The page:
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Bitcoin 'halving' cuts supply of new tokens in threat to miners

Bloomberg • 5 min read
Bitcoin 'halving' cuts supply of new tokens in threat to miners
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A highly anticipated Bitcoin software update called the “halving” has been completed, dealing a potential blow to the companies that make money by ensuring that the digital currency functions smoothly and securely. 

The once-every-four-years event cut in half the so-called mining reward, which is the amount of Bitcoin released from the network to compensate companies known as miners for validating transactions. The modification went into effect as of 8:10 p.m. Friday evening New York time, according to data from analytics website and The price of Bitcoin was little changed near the US$64,000 level following the halving.

This change to the rewards was all by design and preordained by the code that runs Bitcoin’s blockchain. The supposed anonymous creator of Bitcoin, Satoshi Nakamoto, sought to use the halving mechanism to maintain an eventual hard cap of 21 million Bitcoin in order to keep the original cryptocurrency from being inflationary. As a result of this halving, the fourth since 2012, the daily reward paid to miners will drop to 450 Bitcoin from 900. 

Bitcoin advocates expect the halving to be a positive catalyst for the latest bull market since it further reduces the supply of new tokens at a time when demand for them has risen from new exchange-traded funds that directly hold the digital asset. Proponents of the original cryptocurrency such as MicroStrategy Inc Chairman Michael Saylor have touted it is a better store of value than traditional fiat currencies, which they say are more vulnerable to inflation. 

Still, while Bitcoin has rallied to records following past halvings, market watchers including analysts from JPMorgan Chase & Co and Deutsche Bank AG had predicted that the event was pretty much priced into the market.

“As expected, the halving was fully priced in so price movement was limited,” said Kok Kee Chong, chief executive officer of Singapore-based AsiaNext, a digital-asset exchange for institutional investors. “Now the industry will have to wait and see whether a rally will occur in the coming weeks amid sustained institutional interest.”

See also: Rise of Telegram-friendly blockchain spurs talk of crypto super-app

While Bitcoin’s price was little changed following the event, the average transaction fee on the network jumped over 730% to US$250 before coming down to US$164, data from CryptoQuant shows.

Bitcoin Transaction Fee Spikes Post Halving |

See also: Seniors and crypto: Protecting Singapore’s silver generation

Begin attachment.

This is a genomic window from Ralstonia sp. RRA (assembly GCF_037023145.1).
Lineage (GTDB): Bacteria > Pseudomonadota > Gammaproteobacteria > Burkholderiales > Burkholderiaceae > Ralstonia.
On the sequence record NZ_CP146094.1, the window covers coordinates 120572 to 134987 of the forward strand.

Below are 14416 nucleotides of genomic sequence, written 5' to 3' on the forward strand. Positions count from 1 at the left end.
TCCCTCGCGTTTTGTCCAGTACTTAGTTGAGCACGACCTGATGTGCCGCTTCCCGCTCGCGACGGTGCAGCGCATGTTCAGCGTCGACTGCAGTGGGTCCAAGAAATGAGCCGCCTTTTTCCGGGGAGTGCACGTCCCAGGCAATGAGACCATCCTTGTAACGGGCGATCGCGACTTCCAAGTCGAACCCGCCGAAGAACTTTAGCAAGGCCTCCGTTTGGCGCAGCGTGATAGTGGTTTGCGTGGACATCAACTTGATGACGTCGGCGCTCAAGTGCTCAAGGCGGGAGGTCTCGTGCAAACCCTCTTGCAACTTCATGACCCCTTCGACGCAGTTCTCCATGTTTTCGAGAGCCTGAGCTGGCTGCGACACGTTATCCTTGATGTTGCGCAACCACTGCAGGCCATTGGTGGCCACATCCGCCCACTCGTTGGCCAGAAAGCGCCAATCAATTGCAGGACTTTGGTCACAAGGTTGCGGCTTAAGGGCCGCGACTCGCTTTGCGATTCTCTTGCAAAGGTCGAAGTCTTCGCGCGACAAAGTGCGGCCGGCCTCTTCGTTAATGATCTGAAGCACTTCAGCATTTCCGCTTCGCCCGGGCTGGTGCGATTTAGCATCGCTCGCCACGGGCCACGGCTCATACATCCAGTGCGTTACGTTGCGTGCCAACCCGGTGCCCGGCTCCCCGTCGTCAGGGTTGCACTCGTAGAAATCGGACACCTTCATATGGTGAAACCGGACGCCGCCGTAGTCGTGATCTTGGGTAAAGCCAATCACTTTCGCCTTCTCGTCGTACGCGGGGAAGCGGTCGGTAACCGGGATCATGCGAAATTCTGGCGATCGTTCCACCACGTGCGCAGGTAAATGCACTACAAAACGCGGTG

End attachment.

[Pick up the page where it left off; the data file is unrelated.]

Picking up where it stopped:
Notably, the dilutive effect of Bitcoin mining decreases with each halving. While the number of tokens mined in the cycle that followed the first halving amounted to 50% of Bitcoin outstanding at the time the halving took effect, new supply in the upcoming cycle will only amount to 3.3%, according to data compiled by Bloomberg.

Fewer New Coins | Bitcoin halving cuts the supply of new tokens by 50% every four years

Bullishness toward Bitcoin in the near term may be dampened by macroeconomic influences, such as signals from the Federal Reserve that interest-rate cuts are on hold and conflict in the Middle East, according to Edward Chin, co-founder of Parataxis Capital.

“We are likely to chop a bit over the coming quarter until there is clarity on the macro front,” Chin said. “During that time, the primary driver of price will likely continue to be ETF fund flows.”

The main impact from the halving is expected to be on Bitcoin mining companies rather than the actual price of the cryptocurrency.

The blockchain update is poised to wipe out billions of dollars in annual revenue for miners, though the effect will be mitigated if the cryptocurrency’s price continues to rise. 

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Bitcoin mining is an energy-intensive process, in which miners use specialized computers to validate transactions on the blockchain. Large-scale miners such as Marathon Digital Holdings Inc and Riot Platforms Inc have spent billions of dollars on acquiring energy, purchasing mining equipment and building out data centers. 

JPMorgan expects the sector to consolidate, with publicly-traded firms gaining market share. 

“Publicly-listed Bitcoin miners are well positioned to take advantage of the new environment, mainly due to greater access to funding and in particular equity financing,” JPMorgan analysts wrote in a note this week. “This helps them to scale their operations and invest into more efficient equipment.”

Past halvings have been completed with no discernible disruption to the functioning of the Bitcoin blockchain. 

The next halving is set to take place in 2028 and the reward will be reduced to 1.5625 from 3.125 for a miner that successfully processes a block of transaction data. The average time to finish a block is around 10 minutes. There are expected to be 64 Bitcoin halvings before the 21 million cap is reached sometime around 2140, at which point halvings will cease and the blockchain will stop issuing new tokens.

When that happens, Bitcoin miners will have to rely on transaction fees, their other revenue source besides mining rewards. Rising transaction fees may help some miners stay afloat as the rewards continue to dwindle, yet those fees are currently only a small portion of total revenue for miners.

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